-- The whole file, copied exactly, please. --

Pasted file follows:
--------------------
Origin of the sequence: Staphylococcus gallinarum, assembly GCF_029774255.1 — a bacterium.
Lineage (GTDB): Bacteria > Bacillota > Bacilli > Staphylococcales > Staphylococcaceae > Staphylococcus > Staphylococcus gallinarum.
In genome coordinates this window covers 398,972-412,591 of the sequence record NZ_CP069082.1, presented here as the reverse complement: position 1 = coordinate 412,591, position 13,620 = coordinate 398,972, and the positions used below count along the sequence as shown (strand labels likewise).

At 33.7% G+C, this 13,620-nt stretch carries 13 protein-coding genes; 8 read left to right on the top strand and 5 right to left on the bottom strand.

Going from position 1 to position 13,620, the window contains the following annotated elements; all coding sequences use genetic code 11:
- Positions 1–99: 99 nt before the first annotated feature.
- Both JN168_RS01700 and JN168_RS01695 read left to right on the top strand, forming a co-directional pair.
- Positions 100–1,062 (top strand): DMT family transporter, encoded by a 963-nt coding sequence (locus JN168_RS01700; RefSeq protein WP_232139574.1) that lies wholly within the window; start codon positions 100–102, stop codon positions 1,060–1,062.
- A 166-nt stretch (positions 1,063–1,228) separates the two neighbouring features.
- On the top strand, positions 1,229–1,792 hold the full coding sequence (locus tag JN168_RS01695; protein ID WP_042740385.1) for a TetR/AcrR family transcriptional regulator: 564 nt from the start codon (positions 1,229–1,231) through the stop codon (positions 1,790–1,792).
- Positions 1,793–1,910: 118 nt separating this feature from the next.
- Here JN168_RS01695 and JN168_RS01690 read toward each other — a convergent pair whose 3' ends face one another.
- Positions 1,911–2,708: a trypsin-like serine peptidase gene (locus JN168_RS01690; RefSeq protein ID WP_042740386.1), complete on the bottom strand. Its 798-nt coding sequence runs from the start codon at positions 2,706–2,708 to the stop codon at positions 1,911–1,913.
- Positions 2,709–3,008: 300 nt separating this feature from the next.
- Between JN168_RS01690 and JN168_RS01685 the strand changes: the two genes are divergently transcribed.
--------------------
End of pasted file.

Origin of the sequence: Staphylococcus gallinarum, assembly GCF_029774255.1 — a bacterium.
Lineage (GTDB): Bacteria > Bacillota > Bacilli > Staphylococcales > Staphylococcaceae > Staphylococcus > Staphylococcus gallinarum.
In genome coordinates this window covers 398,972-412,591 of the sequence record NZ_CP069082.1, presented here as the reverse complement: position 1 = coordinate 412,591, position 13,620 = coordinate 398,972, and the positions used below count along the sequence as shown (strand labels likewise).

At 33.7% G+C, this 13,620-nt stretch carries 13 protein-coding genes; 8 read left to right on the top strand and 5 right to left on the bottom strand.

Going from position 1 to position 13,620, the window contains the following annotated elements; all coding sequences use genetic code 11:
- Positions 1–99: 99 nt before the first annotated feature.
- Both JN168_RS01700 and JN168_RS01695 read left to right on the top strand, forming a co-directional pair.
- Positions 100–1,062 (top strand): DMT family transporter, encoded by a 963-nt coding sequence (locus JN168_RS01700; RefSeq protein WP_232139574.1) that lies wholly within the window; start codon positions 100–102, stop codon positions 1,060–1,062.
- A 166-nt stretch (positions 1,063–1,228) separates the two neighbouring features.
- On the top strand, positions 1,229–1,792 hold the full coding sequence (locus tag JN168_RS01695; protein ID WP_042740385.1) for a TetR/AcrR family transcriptional regulator: 564 nt from the start codon (positions 1,229–1,231) through the stop codon (positions 1,790–1,792).
- Positions 1,793–1,910: 118 nt separating this feature from the next.
- Here JN168_RS01695 and JN168_RS01690 read toward each other — a convergent pair whose 3' ends face one another.
- Positions 1,911–2,708: a trypsin-like serine peptidase gene (locus JN168_RS01690; RefSeq protein ID WP_042740386.1), complete on the bottom strand. Its 798-nt coding sequence runs from the start codon at positions 2,706–2,708 to the stop codon at positions 1,911–1,913.
- Positions 2,709–3,008: 300 nt separating this feature from the next.
- Between JN168_RS01690 and JN168_RS01685 the strand changes: the two genes are divergently transcribed.